Ben.

Have we beaten ourselves to other planets?

astroarcheology

Sometimes, science and a love for science begins with a story or two. I’ve always loved stories, be they in the form of books and movies. My favourite books of all time were C.S.Lewis’ Narnia Chronicles and Micheal Ende’s “The Neverending Story”.

What drew me into these particular stories so deeply was their references to cosmologies; to other realms and universes. For me the most alluring stories create not just intrigues and conflicts. I don’t really care about The Hero’s Journey, complete with it’s checklist of stages in a story. I don’t really care who’s the protagonist or antagonist. I care about the world these tales take place in. When I’m immersed in a story, I want to be  immersed in the story. A universe, with all it’s history,  is a key element of imagined worlds. To borrow a line from “The Dark Tower” by Stephen King:

Beyond the reach of human range,

a drop of hell, a touch of strange. “

Again this tale was heavy with cosmology; alien yet familiar.

These stories were life changing for me in ways. They each provided pieces of a picture, of a universe I’d come to explore. The Narnia books were about other dimensions. “The Magician’s Nephew” featured travel between alternate realities. “The Neverending Story” showed us a universe created by imagination and perception. “The Dark Tower” was about a post apocalyptic world where the laws of space and time were unravelling, where the natural order of things was succumbing to a slow heat death.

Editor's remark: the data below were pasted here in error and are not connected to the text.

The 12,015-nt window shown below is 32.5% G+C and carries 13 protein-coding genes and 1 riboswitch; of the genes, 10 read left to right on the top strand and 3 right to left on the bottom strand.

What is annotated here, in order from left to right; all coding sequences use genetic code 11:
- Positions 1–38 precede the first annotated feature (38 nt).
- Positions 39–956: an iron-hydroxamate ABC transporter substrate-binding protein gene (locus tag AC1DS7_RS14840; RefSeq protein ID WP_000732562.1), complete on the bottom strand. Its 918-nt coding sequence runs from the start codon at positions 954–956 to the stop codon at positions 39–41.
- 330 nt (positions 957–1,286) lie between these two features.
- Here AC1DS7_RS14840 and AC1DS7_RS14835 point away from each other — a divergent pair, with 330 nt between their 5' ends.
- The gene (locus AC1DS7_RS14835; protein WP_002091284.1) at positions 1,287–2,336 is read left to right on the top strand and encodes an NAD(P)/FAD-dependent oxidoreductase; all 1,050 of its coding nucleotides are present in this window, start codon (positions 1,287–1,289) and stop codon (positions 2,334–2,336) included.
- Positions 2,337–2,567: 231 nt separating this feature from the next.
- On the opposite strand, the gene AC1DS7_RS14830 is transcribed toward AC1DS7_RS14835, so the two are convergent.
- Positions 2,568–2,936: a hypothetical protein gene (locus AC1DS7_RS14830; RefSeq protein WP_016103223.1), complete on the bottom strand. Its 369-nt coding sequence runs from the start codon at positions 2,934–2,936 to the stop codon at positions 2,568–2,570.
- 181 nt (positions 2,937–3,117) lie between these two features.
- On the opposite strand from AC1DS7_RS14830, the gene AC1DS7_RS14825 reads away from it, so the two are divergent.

But what about our own personal stories?

When I was a kid I spent a lot of time inside my head, visiting other worlds and other times. It was easy to imagine a beach as a coastline on some alien planet, or national park as some dinosaur infested part of Earth’s distant past.

Good times.

The point I’m getting to here is that imagination and stories are important for science because they show us other worlds we’d like to explore.

But what about our own worlds and stories? As I’ve mentioned I spent a lot of my childhood immersed in imagination. If I couldn’t find someone else’s world….I’d provide my own.